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Tortoise - Tortoise CD (album) cover




Post Rock/Math rock

3.59 | 46 ratings

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Sean Trane
Special Collaborator
Prog Folk
4 stars Opening album from one of the more original bands in the last two decades, this self-timed debut is clearly one of the cornerstones on which Post-Rock's foundations were set. The Chicago combo is led by John McEntire who produces the group's works/albums as well. If this album is indeed one of the pioneering form of post-rock, Tortoise's music will always be hard to describe as their music always changes from album to album (and track to track), which is generally not the case with most of the other formations in that niche or pigeonhole. One of the main trademarks of Tortoise is the vibraphones, sometimes two or three simultaneously, but also a more synthetic sound (sometimes Techno-ish or trip Hop) than most of the movement's future star groups.

Musically we're still quite far from talk talk's last few albums, the other Post-Rock cornerstone, opening on clumsy saturated guitar strums, Magnet intrigues the listener and has him perk his attention to a slowly evolving and crescendoing beat, where the intermittent killer bass lines add much drama. One of the album's highlight is the middle section of Cooder, where the vibes come in a charm your eardrums out of your skull, while the drums and bass are jolting out of your speakers?. Awesome stuff, still now, more than 15 years down the line. Some of the group's music can be strictly ambient and sinister as Onions shows with these feedbacks and basic drumbeats, a bit Krautrock-ey or Kosmische ala early TD or early Kluster. Tin Cans builds upon a nagging whistling noise, and turns out to be quite enjoyable. The general moods of the album range from quiet introspective to softly sombre to the Scandic-type melancholies with a tad of trip hop feel (or future trip hop, since this album precedes that movement) and to top it all of gentle techno music touches. The guitar often takes on a bluesy tone (ala Ry Cooder or Taj Mahal precisely, while the bass often strolls around the pace of the tracks. The closing Cornpone Brunch track returns with the vibes, but their delicate sounds get crushed by the grinding guitar parts.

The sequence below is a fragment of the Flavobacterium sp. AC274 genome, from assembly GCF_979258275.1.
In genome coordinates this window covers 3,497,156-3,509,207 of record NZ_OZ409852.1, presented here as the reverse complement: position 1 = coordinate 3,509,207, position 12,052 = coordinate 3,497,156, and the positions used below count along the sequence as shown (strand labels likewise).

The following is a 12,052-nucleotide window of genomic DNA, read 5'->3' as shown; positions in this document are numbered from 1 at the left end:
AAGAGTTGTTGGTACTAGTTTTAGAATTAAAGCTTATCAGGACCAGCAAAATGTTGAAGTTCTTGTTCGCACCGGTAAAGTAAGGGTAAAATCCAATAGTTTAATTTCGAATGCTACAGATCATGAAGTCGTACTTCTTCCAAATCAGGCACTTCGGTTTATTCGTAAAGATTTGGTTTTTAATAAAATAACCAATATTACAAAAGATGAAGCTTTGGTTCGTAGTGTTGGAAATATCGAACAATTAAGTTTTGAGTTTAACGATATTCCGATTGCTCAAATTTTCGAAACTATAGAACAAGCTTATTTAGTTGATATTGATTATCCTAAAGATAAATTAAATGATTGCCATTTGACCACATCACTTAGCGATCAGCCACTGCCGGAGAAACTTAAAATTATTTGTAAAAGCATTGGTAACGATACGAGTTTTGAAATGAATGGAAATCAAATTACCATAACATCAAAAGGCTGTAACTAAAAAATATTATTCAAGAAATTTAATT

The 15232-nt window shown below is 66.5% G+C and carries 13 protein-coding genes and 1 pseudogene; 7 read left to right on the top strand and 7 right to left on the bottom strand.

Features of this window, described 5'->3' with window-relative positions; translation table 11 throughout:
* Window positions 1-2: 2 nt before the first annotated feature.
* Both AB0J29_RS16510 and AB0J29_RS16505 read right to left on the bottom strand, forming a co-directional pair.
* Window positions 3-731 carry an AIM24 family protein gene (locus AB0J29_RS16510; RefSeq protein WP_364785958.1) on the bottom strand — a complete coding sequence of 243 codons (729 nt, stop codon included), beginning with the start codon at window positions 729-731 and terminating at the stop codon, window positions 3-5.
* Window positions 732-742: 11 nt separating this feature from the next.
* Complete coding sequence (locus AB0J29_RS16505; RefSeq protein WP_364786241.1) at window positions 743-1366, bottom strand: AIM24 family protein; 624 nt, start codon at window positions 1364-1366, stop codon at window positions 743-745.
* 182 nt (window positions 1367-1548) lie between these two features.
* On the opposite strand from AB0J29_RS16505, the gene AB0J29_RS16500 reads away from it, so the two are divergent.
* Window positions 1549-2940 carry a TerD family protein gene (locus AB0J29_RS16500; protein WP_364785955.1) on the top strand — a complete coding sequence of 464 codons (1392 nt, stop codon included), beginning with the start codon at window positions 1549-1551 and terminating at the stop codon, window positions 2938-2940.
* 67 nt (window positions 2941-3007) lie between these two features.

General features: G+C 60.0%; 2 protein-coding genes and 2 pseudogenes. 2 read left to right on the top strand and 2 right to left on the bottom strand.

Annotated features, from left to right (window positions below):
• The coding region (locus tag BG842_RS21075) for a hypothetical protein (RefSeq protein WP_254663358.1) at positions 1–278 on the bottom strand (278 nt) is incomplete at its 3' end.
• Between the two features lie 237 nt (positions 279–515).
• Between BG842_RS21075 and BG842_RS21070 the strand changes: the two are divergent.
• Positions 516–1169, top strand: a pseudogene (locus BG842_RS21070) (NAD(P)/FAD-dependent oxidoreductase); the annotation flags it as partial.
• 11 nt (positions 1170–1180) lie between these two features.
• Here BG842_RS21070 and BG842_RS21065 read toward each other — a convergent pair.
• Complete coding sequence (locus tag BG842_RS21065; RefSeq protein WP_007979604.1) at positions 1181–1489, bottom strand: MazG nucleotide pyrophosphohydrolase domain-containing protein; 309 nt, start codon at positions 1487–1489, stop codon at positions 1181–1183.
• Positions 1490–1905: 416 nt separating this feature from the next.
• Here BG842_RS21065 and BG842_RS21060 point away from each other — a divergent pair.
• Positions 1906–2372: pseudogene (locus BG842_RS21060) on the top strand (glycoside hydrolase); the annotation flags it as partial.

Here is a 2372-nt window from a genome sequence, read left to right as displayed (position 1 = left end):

Although many of today's Post-Rock top groups seem to be solely inspired on GYBE!'s sonic realm or Tarentel, it's quite clear that the Montrealers and Friscans owe almost everything to the Chicagoans of Tortoise, and that makes this band uniquely important and unfortunately often eclipsed by the uninventive Mogwai or EitS. Although I discovered Post- Rock's many charms through GYBE!'s debut album, it is nowadays certain that it was actually the beginning of the end in terms of groundbreaking as only Tortoise still innovates, almost two decade after being the instigator.

Sean Trane | 4/5 |


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